The emitter electrodes of the transistors Q5 and Q6 are grounded through diodes D1 and D2, respectively, and are connected to positive and negative output terminals t31 and t32 by filters FK1 and FK2, respectively. The filter FK1 consists of a series inductor L1 and a shunt capacitor C1, while the filter FK2 consists of a corresponding series inductor L2 and shunt capacitor C2.
The operation of the circuit in FIG. 3 will be described with reference to the voltage waveforms shown in FIGS. 4A-4D and in FIGS. 5A-5F. It is assumed that the amplifier AMP is substantially free of distortion so that the signal waveform S1 in FIG. 4A may be considered to be either the input or output signal of the amplifier circuit. It is the signal S1 that is applied to the common input terminal t4 of the comparators CMP1 and CMP2. The sawtooth voltage waveform applied to the terminal t51 of the comparator CMP.sub. 1 is indicated by the waveform S2 in FIG. 4A. A similar sawtooth wave of opposite polarity and indicated as the wave S'2 and shown in FIG. 4B is applied to the terminal t52 of the second comparator CMP.sub. 2. As a result, the comparators CMP1 and CMP2 produce, at their respective output terminals, pulse width modulated signals S3 and S4 in FIGS. 4C and 4D, respectively. These pulse width modulated signals S3 and S4 are applied in the proper polarities to the base electrodes of the transistors Q3 and Q4, respectively, to effect the necessary control of the transistors Q5 and Q6 to transmit current pulses of varying width therethrough. Because of the smoothing effects of the filters FK1 and FK2, the power source voltages at the output terminals t31 and t32 have the positive and negative values V(+B) and V(-B) with waveforms as shown in FIGS. 5A and 5D, respectively. These are the voltages that are applied to the collectors of the transistors Q1 and Q2 of the single-ended, push-pull amplifier AMP, and they are proportional to the input signal at the terminal t1 during alternate half-cycles of the input signal. During the remaining half-cycles the voltages at the terminals t31 and t32 are zero.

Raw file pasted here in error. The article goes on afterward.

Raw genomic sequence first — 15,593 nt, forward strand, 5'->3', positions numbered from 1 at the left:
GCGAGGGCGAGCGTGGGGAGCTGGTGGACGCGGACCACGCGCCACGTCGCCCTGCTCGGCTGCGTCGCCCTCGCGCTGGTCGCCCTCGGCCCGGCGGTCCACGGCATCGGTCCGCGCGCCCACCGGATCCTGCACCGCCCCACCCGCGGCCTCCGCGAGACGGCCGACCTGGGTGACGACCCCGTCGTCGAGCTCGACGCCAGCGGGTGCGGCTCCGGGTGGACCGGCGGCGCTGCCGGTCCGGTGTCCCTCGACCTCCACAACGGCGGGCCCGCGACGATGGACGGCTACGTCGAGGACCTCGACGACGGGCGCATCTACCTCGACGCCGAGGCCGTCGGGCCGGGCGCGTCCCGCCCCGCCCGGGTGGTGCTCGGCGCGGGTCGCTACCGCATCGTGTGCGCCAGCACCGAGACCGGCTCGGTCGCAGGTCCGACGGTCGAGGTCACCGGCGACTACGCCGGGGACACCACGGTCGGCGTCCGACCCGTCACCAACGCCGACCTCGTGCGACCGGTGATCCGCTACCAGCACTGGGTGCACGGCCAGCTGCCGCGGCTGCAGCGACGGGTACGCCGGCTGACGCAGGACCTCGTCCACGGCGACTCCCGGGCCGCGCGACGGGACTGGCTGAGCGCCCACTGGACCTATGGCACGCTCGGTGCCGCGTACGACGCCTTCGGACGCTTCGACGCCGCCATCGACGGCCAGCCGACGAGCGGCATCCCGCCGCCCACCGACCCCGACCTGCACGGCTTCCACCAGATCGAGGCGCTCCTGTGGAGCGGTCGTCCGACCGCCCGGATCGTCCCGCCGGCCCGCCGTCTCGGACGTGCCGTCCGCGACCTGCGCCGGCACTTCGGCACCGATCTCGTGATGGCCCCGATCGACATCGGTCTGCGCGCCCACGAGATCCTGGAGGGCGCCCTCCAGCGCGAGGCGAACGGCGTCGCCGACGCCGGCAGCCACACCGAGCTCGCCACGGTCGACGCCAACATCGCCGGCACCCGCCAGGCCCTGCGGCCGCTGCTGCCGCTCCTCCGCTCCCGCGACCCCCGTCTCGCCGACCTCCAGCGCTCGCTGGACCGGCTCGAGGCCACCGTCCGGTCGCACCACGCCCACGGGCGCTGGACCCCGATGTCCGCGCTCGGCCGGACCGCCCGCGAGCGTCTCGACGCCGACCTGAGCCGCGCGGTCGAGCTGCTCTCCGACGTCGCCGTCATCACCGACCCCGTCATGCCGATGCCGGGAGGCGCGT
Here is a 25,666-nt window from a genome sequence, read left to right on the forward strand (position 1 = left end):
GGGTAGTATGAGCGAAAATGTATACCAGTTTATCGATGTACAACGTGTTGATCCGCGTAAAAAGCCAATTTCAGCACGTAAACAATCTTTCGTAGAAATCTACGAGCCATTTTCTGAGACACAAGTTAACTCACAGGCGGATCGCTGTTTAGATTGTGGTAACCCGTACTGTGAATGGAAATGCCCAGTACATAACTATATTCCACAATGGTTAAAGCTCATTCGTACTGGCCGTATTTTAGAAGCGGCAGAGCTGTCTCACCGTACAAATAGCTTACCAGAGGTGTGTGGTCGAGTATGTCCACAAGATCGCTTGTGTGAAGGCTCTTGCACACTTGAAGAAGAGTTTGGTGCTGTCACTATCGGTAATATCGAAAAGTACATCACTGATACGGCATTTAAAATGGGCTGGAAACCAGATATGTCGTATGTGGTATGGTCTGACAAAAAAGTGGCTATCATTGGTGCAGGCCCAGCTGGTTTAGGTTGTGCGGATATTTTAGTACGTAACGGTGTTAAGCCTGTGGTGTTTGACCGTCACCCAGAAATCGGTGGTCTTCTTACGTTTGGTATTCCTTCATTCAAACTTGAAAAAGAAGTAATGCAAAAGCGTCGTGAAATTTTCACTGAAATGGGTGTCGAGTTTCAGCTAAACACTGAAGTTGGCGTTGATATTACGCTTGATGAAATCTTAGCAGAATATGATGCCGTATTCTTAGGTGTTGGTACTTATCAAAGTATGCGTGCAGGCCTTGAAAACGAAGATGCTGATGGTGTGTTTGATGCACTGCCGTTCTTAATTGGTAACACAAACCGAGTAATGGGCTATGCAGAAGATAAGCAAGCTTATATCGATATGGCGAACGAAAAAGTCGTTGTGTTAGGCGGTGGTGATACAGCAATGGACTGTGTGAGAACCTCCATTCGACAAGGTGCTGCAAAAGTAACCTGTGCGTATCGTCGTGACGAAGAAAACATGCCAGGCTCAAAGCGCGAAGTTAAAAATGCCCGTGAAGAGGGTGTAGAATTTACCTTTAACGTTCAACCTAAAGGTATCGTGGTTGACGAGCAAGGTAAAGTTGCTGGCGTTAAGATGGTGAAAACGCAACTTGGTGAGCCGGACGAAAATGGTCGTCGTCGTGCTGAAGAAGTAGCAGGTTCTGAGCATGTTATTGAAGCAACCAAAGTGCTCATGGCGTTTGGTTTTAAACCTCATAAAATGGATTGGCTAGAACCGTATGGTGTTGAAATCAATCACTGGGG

The signal output voltage at the output terminal t2 of the amplifier AMP is assumed to have the waveform vo as shown in FIGS. 5A and 5D. The maximum excursions of the voltage vo are between the maximum positive voltage +VCC and the maximum negative voltage -VCC of the power source voltages V(+B) and V(-B). The difference between the respective voltages V(+B) and V(-B) and the voltage vo is the voltage across the conductive collector-remitter circuit of the respective transistors Q1 and Q2 during their conductive half-cycles. Thus, the voltage across the collector-emitter circuit of the transistor Q1 has the value v1 shown in FIG. 5B and the voltage across the emitter-collector circuit of the transistor Q2 has the value v2 shown in FIG. 5E. As a result, collector currents i1 and i2 with waveforms shown in FIGS. 5C and 5F flow through the transistors Q1 and Q2, respectively. It shoud be noted that when the collector current i1 flows through the transistor Q1, the voltage v1 across the collector-emitter circuit of the transistor has a constant, low value, as shown in FIG. 5B. Similarly, when the collector current i2 flows through the transistor Q2 the voltage v2 across the emitter-collector circuit also has a constant low value, as shown in FIG. 5E. Accordingly, the power loss of the transistors Q1 and Q2 when they are conductive is much lower in the circuit in FIG. 3 than is the case of the transistors Q1 and Q2 in the prior art circuit shown in FIG. 1. This is shown in the graph in FIG. 6 by a curve b, from which it is apparent that the efficiency of the amplifier circuit of the invention shown in FIG. 3 is approximately constant at about 90% from a low output value to a high output.